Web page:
Usually associated with warm summer weather, rosés are good any time of year. Pair them with spicy foods, friends who aren’t white wine drinkers or a chilly winter evening when you need a reminder that summer will eventually come around again. Since most people have the urge to drink rosé wines after school lets out, deals still abound on what’s left of previous years vintages.
Once mass-produced as super sweet wines, winemakers from the new world and old are now making dry rosés with very little residual sugars. Gone are the syrupy white zins your grandma used to drink with ice cubes out on the porch when the thermometer topped triple digits. Ok, maybe some wineries are still making them but these are not the wines that are going to expand your horizons. Rosés made in a dry style tend to have more flavor than many whites and, happily, low sugars translate into lower alcohol levels so you won’t end up wearing that lampshade on your head by the end of the evening.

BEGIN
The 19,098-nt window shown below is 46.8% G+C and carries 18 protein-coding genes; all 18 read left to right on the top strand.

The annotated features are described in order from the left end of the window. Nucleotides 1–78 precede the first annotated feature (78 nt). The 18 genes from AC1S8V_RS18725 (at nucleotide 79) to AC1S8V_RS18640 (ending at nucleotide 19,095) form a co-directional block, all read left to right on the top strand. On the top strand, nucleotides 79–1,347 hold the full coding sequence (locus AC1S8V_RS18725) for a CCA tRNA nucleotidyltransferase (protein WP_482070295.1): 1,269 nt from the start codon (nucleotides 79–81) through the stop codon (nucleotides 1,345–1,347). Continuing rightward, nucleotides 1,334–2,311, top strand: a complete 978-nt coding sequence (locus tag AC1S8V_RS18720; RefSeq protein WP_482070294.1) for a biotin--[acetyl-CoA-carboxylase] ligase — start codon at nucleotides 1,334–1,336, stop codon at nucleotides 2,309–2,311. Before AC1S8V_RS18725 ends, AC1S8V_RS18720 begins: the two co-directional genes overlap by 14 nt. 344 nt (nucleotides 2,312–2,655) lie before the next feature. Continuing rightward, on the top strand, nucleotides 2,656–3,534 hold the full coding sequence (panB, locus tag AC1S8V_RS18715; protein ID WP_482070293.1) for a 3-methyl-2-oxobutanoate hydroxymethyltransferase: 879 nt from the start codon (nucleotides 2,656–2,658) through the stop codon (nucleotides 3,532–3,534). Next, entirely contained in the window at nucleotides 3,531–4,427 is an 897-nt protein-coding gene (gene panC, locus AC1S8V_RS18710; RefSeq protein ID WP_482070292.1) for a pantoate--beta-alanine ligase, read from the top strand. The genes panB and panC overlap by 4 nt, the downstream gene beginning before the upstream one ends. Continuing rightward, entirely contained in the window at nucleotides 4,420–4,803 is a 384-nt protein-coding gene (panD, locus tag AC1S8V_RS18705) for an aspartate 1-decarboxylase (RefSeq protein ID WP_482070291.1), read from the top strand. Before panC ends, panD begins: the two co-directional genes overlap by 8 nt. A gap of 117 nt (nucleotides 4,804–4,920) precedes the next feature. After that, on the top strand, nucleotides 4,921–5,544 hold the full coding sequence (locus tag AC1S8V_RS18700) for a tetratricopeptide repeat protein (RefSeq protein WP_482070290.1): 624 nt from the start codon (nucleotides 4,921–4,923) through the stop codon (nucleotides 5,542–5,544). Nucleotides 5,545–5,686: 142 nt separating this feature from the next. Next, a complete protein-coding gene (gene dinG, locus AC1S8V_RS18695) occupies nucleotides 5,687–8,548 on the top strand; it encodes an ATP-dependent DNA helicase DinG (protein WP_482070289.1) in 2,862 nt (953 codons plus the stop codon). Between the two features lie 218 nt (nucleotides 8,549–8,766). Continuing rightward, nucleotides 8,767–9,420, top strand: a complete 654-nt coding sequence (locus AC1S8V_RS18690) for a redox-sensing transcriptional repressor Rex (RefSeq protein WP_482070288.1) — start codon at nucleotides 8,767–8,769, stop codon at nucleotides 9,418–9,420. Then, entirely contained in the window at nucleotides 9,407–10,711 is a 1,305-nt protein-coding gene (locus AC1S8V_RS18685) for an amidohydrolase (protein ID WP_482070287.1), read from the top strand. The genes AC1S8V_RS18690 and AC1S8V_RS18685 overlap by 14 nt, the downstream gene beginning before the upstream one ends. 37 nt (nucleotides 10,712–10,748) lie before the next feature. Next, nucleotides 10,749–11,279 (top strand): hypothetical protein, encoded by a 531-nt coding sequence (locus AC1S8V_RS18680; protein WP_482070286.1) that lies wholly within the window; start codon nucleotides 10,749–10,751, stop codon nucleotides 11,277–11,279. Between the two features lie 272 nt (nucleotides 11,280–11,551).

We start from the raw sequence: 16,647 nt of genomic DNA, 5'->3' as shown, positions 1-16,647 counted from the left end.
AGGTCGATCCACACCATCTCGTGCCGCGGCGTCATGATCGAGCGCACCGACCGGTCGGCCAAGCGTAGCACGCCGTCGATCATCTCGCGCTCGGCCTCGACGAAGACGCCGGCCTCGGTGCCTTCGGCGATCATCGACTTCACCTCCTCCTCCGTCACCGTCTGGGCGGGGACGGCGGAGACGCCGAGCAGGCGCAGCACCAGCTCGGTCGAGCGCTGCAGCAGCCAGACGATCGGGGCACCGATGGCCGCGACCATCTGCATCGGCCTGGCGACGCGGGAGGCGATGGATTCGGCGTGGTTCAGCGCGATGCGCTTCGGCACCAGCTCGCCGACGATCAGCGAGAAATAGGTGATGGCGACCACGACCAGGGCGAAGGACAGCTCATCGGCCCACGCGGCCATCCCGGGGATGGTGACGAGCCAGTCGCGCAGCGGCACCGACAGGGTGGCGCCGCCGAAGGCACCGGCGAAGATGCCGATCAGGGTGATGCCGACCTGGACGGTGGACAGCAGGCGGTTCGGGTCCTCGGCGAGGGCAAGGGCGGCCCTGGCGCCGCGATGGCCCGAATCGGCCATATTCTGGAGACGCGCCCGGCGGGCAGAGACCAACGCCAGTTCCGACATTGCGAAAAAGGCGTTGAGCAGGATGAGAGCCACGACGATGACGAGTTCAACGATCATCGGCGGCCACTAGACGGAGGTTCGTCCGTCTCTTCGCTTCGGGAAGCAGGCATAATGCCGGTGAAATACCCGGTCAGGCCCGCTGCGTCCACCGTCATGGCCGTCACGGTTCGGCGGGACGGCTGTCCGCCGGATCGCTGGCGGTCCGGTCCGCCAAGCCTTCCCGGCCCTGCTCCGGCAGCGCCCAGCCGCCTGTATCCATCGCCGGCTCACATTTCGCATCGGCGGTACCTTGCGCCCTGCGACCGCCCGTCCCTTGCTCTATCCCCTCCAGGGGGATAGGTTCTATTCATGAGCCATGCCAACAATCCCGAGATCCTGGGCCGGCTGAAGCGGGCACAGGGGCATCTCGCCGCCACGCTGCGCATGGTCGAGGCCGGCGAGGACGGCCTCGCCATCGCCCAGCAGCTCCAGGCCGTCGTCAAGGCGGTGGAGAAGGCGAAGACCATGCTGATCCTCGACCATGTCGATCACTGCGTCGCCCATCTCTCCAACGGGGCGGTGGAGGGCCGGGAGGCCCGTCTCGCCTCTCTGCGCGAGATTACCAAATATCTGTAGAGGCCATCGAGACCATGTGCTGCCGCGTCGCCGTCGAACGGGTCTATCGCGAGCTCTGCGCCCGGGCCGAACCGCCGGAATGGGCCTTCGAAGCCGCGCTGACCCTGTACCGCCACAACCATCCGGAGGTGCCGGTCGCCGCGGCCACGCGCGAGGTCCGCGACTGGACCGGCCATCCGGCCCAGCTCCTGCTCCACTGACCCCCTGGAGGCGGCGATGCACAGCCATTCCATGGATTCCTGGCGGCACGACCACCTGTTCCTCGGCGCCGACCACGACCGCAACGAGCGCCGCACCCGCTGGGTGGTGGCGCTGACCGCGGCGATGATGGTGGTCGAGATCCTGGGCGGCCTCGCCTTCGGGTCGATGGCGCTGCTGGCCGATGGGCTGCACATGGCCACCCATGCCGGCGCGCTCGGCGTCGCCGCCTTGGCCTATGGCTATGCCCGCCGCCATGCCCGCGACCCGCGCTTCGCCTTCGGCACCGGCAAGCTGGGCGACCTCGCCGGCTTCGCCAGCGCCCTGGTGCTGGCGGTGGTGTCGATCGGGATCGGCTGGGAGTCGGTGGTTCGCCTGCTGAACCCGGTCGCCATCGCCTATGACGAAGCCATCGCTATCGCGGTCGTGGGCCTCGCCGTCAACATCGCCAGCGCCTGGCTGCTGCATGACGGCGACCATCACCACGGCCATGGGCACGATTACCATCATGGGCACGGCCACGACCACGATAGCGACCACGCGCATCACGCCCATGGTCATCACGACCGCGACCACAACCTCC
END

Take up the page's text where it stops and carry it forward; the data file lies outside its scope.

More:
Dry rosés are trendy right now and winemakers are creating some really nice, complex wines that go well with all types of food.
Fortunately for rosé wine drinkers, demand has not yet grown as rapidly as rosé wine production volumes. What does this mean for you? Lonely rosés are languishing on store shelves and in discount bins until the weather begins to warm.
So get thee to a wine shop and snap up those bargains before they vanish as new 2011 rosés begin to take their place!
Some of our favorites are:
Grochau Cellars PINK
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